Variety reports that Cormac McCarthy's chilling, post-apocalyptic tale, The Road will be adapted for the big screen by screenwriter Joe Penhall (who penned the movie version of Ian McEwan's Enduring Love to mixed results. Australian director Joe Hillcoat, who recently helmed multiple Chlotrudis-nominee THE PROPOSITION, will direct. That's going to be one chilling movie... I just hope they don't go the full-out zombie route. The terror of McCarthy's book comes largely from the isolation surrounding the main characters, and the potential danger of discovery. It might be difficult to successfully translate to the big screen. I can see it working in Hillcoat's hands as long as he mixes in a little restraint. It's really a character piece and a road movie; I'd hate to see it turned into a horror flick. We'll see.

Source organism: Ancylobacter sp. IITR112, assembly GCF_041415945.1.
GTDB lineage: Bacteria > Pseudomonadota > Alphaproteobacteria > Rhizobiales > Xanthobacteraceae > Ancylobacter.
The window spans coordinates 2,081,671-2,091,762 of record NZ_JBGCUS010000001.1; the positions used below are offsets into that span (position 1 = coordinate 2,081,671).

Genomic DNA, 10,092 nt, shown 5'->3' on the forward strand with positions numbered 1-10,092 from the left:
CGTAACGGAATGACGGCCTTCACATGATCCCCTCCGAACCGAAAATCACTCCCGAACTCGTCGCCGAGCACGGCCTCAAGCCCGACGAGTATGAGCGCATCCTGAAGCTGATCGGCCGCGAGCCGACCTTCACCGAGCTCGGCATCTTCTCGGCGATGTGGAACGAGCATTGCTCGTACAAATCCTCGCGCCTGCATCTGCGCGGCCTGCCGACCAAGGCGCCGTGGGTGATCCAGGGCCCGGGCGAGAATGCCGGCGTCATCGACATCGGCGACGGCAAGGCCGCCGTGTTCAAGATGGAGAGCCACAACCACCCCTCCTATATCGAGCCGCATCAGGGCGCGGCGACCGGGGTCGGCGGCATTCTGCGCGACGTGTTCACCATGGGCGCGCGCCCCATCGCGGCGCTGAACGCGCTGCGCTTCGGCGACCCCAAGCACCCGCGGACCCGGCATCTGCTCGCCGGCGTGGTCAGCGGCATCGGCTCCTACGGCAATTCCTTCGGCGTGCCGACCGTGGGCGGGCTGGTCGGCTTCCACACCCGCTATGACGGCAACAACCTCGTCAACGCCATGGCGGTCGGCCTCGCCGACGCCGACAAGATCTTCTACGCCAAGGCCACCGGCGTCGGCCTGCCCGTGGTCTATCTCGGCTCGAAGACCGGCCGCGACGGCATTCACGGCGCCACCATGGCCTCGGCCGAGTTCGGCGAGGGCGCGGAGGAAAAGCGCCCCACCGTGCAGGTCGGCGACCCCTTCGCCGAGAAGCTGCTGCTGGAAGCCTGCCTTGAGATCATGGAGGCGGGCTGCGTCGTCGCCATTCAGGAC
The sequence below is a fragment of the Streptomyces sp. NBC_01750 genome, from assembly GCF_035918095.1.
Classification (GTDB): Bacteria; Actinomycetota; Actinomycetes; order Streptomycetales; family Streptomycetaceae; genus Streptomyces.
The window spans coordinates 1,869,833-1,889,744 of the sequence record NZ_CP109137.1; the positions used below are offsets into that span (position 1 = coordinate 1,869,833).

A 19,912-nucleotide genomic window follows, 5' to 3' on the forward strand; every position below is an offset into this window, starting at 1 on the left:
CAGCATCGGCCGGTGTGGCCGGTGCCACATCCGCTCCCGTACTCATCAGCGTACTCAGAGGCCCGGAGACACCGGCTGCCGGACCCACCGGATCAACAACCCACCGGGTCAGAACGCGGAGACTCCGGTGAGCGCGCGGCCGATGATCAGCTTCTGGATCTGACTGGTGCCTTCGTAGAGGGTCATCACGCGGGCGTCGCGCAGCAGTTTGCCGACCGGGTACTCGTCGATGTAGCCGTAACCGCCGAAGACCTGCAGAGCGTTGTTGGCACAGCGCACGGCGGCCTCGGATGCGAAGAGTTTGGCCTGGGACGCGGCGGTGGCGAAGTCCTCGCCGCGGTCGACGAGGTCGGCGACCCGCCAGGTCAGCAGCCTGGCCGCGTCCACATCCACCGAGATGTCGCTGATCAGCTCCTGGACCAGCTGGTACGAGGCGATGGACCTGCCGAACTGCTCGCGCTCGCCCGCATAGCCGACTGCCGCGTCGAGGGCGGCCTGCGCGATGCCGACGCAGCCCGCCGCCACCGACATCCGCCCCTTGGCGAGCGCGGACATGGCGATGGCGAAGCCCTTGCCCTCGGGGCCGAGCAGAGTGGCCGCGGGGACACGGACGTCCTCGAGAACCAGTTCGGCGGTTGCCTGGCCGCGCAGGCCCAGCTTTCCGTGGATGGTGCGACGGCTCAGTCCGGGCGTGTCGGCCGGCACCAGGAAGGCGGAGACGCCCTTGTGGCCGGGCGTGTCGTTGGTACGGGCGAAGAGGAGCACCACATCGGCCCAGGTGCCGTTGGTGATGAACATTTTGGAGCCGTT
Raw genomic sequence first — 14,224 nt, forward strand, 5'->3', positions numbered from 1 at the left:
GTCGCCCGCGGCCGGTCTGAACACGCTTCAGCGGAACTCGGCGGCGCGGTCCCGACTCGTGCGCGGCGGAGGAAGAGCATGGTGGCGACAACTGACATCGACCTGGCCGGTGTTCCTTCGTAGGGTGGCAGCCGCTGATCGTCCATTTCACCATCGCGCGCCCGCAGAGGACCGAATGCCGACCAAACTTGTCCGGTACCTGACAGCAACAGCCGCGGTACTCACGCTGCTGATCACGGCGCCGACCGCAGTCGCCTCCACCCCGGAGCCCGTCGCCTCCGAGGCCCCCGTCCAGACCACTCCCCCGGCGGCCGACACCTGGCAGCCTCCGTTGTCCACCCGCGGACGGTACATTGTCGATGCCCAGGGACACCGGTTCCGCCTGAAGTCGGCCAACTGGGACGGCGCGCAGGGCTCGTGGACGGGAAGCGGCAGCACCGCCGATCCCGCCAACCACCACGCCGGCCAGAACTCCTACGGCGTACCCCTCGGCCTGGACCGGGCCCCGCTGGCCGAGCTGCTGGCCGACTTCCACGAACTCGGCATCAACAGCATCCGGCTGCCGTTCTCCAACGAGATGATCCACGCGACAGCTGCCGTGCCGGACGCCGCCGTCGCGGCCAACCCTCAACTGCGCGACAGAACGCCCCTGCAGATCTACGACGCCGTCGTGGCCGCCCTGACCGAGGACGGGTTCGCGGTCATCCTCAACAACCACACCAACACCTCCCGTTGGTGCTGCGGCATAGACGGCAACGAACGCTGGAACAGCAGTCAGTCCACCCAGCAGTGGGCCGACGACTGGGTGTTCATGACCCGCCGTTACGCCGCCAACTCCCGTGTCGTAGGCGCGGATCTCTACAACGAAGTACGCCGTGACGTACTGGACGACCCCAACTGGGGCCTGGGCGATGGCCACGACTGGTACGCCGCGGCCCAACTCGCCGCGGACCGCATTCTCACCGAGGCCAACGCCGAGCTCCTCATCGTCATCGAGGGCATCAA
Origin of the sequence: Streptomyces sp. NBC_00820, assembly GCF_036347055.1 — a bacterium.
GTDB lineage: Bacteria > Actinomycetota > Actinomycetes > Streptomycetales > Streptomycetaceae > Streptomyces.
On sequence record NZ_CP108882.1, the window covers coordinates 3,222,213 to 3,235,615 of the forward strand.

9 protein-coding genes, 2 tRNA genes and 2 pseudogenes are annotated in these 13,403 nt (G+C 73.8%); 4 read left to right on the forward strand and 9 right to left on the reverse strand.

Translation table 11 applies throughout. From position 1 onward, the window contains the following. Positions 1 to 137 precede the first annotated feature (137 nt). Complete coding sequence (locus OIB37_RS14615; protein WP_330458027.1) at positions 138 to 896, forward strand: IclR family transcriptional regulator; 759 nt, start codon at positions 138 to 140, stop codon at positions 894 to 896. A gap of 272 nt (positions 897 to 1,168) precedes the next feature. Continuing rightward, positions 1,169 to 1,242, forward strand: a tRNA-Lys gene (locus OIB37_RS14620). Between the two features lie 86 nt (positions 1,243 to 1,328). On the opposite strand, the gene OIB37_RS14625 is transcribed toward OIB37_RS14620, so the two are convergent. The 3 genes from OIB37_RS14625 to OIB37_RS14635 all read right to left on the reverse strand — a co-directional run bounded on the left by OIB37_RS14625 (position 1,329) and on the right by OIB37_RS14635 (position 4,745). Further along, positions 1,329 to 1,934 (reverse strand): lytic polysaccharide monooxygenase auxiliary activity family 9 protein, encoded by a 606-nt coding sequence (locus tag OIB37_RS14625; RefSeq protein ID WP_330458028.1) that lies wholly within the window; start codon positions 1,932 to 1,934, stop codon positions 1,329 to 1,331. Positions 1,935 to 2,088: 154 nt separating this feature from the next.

With the kick-off just over a month away, the Independent Film Festival of Boston has announced the impressive line-up for its 5th Annual Festival. I'm truly looking forward to MONKEY WARFARE, Reg Harkema's look at aging hipsters in Toronto that stars recent Chlotrudis guests Don McKellar and Tracy Wright. In a similar Canadian vein, I can't wait to check out Sarah Polley's feature narrative directorial debut, AWAY FROM HER. Hal Hartley is back with FAY GRIM, a sequel of sorts to HENRY FOOL. As has been the case in the past, the IFFB offers an outstanding batch of documentaries as well, with PROTAGONIST leading the pack for me... that's Jessica Yu's follow up to Chlotrudis nominee IN THE REALM OF THE UNREAL. Go check out the list!